Senior communities offer active, elderly residents a safe place to live and plenty of relevant and enjoyable activities. Understanding who can live in the neighborhood and any rules regarding short and long-term visitors who do not meet the community’s guidelines can help you avoid problems with both the Home Owners Association (HOA) and neighbors.
Neighborhoods that provide plenty of recreation options for seniors are also appealing to visiting family members and grandkids. If you love golf, swimming, gardening, and tennis, then your children and grandkids will probably enjoy these activities, too. Most HOAs welcome children and grandkids on a temporary basis; some communities even offer kid-friendly activities in the summer months to accommodate visitors. While virtually all over-55 senior communities welcome temporary visitors, most have strict covenants regarding long-term stays. Learning more about your neighborhood’s rules can help you plan family time and still avoid run-ins with your HOA. Most communities allow visits of up to 30 days; some extend to 90 days or beyond.
Grandchildren and Visiting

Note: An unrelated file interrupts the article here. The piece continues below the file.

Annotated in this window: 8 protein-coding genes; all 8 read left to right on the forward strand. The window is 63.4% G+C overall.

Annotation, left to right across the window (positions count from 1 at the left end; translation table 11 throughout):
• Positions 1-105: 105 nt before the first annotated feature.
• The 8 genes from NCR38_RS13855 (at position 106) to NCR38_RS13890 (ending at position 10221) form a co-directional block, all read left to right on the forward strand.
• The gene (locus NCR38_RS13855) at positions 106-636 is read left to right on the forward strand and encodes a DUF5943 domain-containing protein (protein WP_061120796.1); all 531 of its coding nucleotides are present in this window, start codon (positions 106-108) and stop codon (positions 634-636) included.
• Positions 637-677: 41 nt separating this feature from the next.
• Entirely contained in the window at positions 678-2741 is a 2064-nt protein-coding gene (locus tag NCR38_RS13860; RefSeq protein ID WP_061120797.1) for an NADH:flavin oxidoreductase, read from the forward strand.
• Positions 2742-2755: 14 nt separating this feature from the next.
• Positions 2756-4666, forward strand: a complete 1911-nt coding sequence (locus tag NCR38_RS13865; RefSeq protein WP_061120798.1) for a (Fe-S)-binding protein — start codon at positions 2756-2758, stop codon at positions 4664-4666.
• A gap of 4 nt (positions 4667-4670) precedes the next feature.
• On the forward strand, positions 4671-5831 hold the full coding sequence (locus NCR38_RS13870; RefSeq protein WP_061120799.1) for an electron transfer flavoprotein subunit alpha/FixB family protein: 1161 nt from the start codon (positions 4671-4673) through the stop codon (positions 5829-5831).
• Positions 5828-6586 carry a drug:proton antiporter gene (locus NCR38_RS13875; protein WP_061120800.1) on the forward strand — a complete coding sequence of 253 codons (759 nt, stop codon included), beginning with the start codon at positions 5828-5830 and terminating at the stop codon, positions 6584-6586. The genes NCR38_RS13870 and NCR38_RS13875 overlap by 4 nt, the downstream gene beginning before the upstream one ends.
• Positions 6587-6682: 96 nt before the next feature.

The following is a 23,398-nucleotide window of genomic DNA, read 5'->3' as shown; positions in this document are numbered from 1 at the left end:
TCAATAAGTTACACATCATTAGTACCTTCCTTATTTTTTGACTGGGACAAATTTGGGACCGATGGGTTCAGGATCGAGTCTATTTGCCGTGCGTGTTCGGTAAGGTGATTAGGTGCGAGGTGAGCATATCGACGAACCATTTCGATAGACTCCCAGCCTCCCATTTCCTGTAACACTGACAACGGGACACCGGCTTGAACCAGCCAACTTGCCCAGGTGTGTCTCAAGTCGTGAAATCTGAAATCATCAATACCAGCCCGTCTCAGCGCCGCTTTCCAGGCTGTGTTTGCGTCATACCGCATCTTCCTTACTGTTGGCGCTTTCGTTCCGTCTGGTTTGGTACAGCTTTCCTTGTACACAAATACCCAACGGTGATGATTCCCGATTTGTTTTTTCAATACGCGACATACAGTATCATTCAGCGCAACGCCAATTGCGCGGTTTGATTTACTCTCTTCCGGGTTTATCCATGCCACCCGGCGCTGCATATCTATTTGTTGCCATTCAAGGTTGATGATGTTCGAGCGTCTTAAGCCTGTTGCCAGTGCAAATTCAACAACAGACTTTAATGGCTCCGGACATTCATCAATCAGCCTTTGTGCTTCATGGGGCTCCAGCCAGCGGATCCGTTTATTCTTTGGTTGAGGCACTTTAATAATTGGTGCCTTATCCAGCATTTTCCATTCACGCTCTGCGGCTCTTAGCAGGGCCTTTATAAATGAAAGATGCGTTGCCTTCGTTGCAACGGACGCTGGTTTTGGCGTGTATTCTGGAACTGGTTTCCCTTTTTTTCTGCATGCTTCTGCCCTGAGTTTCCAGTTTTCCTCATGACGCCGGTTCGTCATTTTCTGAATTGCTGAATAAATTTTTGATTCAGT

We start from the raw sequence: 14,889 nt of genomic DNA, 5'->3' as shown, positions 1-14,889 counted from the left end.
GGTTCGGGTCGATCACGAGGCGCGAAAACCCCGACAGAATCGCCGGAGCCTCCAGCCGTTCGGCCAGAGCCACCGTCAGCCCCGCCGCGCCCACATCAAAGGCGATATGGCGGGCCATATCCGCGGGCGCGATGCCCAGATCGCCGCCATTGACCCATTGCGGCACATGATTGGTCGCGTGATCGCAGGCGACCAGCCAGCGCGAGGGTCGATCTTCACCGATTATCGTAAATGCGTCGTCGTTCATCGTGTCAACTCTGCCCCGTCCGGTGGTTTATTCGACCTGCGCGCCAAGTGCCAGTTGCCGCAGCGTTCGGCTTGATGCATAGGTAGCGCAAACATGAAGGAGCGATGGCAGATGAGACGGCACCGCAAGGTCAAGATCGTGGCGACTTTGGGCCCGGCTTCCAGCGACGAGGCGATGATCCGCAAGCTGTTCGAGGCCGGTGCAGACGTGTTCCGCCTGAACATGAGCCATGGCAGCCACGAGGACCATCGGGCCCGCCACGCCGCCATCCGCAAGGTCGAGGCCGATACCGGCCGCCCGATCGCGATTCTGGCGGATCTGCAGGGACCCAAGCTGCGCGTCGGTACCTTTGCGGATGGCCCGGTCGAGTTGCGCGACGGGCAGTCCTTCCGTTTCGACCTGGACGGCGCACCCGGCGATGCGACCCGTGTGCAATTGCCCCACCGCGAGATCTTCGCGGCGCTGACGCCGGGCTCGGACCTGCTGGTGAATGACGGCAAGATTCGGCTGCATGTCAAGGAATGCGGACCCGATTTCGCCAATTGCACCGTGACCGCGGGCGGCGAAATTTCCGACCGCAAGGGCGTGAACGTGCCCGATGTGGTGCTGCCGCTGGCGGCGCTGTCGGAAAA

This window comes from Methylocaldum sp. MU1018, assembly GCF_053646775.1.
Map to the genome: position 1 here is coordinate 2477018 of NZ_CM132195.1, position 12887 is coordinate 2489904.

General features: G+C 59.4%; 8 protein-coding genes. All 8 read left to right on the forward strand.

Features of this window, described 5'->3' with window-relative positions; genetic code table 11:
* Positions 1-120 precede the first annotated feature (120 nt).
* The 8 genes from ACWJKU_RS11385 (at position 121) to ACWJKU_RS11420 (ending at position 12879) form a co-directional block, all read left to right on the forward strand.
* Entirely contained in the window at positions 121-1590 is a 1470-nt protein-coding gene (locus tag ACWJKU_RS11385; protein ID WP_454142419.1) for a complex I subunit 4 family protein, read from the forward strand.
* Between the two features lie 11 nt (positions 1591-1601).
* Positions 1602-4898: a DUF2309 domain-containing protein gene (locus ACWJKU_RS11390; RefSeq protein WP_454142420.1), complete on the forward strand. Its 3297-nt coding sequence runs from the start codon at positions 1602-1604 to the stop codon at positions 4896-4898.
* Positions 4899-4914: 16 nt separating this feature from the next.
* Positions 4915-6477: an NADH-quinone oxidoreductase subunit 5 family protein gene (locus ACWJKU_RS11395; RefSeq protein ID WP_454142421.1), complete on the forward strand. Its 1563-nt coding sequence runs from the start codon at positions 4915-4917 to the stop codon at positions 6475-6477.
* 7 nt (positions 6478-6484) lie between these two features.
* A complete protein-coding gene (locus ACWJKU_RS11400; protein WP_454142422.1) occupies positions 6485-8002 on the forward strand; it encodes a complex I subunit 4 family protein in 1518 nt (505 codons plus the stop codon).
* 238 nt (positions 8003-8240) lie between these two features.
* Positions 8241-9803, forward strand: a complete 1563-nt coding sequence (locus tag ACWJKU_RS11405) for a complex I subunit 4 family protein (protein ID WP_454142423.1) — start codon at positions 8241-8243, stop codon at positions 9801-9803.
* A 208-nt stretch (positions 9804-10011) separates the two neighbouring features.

If you love hosting your grandchildren for overnight visits or for summer vacation, you will find yourself in good company in an active senior community. If your visit is taking place during a typical school vacation week, check to see if your neighborhood offers any kid-friendly activities during this time. Prior to the visit, you should also familiarize yourself with any rules regarding pools and kids; your community pool may restrict children to certain times or days of the week.
Adult Children with Special Needs
Most senior communities allow adult children that have special or developmental needs to live on site with their parents. If you are considering making a move to a community and have a minor or adult child that won’t be able to live on his own, find out exactly what you need to do to get an exception to the ‘over 55’ rule.
Most communities for seniors actually have a percentage of slots available for permanent residents under the age of 55. These spaces are set aside specifically for the people with disabilities who depend on their elderly parents. Minor children without disabilities who are living permanently with grandparents may qualify as well, provided the seniors have legal and physical custody and meet the guidelines set by the HOA.
The same rule that allows disabled and dependent adults to live in a senior community with their caregivers may also be used to allow ownership of inherited property by adult children. If you wish to leave your property to one of your children, you can, but you should review your HOA’s rules regarding the transfer of property to someone under 55. In some cases, your adult child can own the property and occupy it; in others, they can own but can’t move in until they meet a specific age requirement.